But destruction is just one piece of Lichdom's arcane puzzle. I died a lot to learn this lesson. The second major boss, a special gift from Count Shax, was a surprise so difficult that it made me question all the strategies and crafting I had used to reach that point. My favorite attacks until then had been a potent combo of control magic followed up by destruction. Most of the time this meant immobilization through a kinetic control spell before finishing enemies off with a dose of chain lightning for a critical damage bonus. I would send the standard zombies and punch-throwing cultists into the sky before I blasted them with energy. But I could also freeze them in place with ice before covering them with infectious, parasitically-explosive blobs of goo.
With good cover and effective use of the game's dodge spell, this let me barrel through most of the available game. At least until that boss. All the strategies that had seemed so effective failed me again and again and again. I was forced to re-group at a point in the story that felt out of balance with the rest of my experience in the game.Victory came eventually, but not without some severe gnashing of the teeth and grinding for better spell-crafting material.
I realized in that battle that Lichdom likes to give players several dimensions of danger to consider at the same time. Yes, it's about being a powerful magic user—a battlemage—but it's also about being able to use your mind to solve problems that aren't immediately obvious. Have I crafted and synthesized enough of the right spell materials to match these opponents? Is this challenge really more about defense than offense?
Lichdom has a standard suite of game settings, including a handy FOV slider, but the difficulty level is fixed in the alpha build. When confronted with an especially troublesome gang of undead monsters or level boss, it's a lot of trial and error before you find a system of attack and defend that works in each situation. Resurrections happen from specific save points along Lichdom's mostly-linear traversal through some very gorgeous environments represented in the alpha's three levels. The game succeeds in making every encounter feel dangerous, but it's not always clear how to learn from my mistakes.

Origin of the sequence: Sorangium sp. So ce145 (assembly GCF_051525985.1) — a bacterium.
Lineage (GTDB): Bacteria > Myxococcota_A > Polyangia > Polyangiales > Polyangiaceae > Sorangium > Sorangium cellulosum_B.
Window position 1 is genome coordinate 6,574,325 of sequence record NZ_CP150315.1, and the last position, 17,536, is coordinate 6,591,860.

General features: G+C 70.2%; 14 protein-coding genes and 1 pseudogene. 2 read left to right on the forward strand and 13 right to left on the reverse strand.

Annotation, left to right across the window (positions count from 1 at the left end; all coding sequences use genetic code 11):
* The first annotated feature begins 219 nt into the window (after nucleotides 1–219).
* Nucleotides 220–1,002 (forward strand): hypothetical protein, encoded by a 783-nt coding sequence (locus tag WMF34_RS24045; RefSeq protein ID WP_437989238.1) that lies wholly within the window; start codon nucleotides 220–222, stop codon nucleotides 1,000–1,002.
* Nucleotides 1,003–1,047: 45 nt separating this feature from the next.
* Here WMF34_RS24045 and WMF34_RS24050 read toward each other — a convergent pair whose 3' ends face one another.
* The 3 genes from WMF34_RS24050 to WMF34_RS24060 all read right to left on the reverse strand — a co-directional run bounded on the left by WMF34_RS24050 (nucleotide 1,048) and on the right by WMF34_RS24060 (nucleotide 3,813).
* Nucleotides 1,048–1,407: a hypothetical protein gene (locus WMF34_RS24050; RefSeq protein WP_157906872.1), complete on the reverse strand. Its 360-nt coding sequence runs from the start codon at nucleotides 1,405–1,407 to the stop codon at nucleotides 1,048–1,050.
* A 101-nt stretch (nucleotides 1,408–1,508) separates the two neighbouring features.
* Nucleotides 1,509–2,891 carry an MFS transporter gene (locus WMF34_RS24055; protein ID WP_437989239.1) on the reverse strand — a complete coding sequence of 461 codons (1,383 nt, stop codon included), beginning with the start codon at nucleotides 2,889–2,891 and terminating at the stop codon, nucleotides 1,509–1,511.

Although Xaviant plans to add more enemy types and several additional levels, the alpha's already-mature magic system is Lichdom's real draw at the moment. The developer's claim to offer up to 12 hours of game time in the alpha feels about right, depending on how long it takes to learn the basics of spellcrafting. The version I played was stable, but had at least one spell upgrade bug and an issue that saw NPCs sometimes disappear when replaying a level.
Lichdom is an unfinished, but pretty-looking and complex action RPG. The story's focus on revenge pushes me to seek out power and devise new ways to burn, smash, and corrupt my enemies. It's a classic wizarding tale, but one that fits Lichdom's look and feel almost perfectly. With a lot more guidance from the game for a player's initial playthrough, I'm hopeful the full release will live up to its obvious ambition.
A punchy and difficult first-person action RPG with a story I want to see to the end. I'd wait for the full release so that all the time invested in mastering the game's deep magic system can be used to experience the complete adventure.
Good. Lichdom is set to enter beta in late July before its August 26 launch. The full game should see multiple new levels, more varied enemies, and additional tutorials. With more explanation in-game about the workings of its crafting mechanic, the result could be spectacular.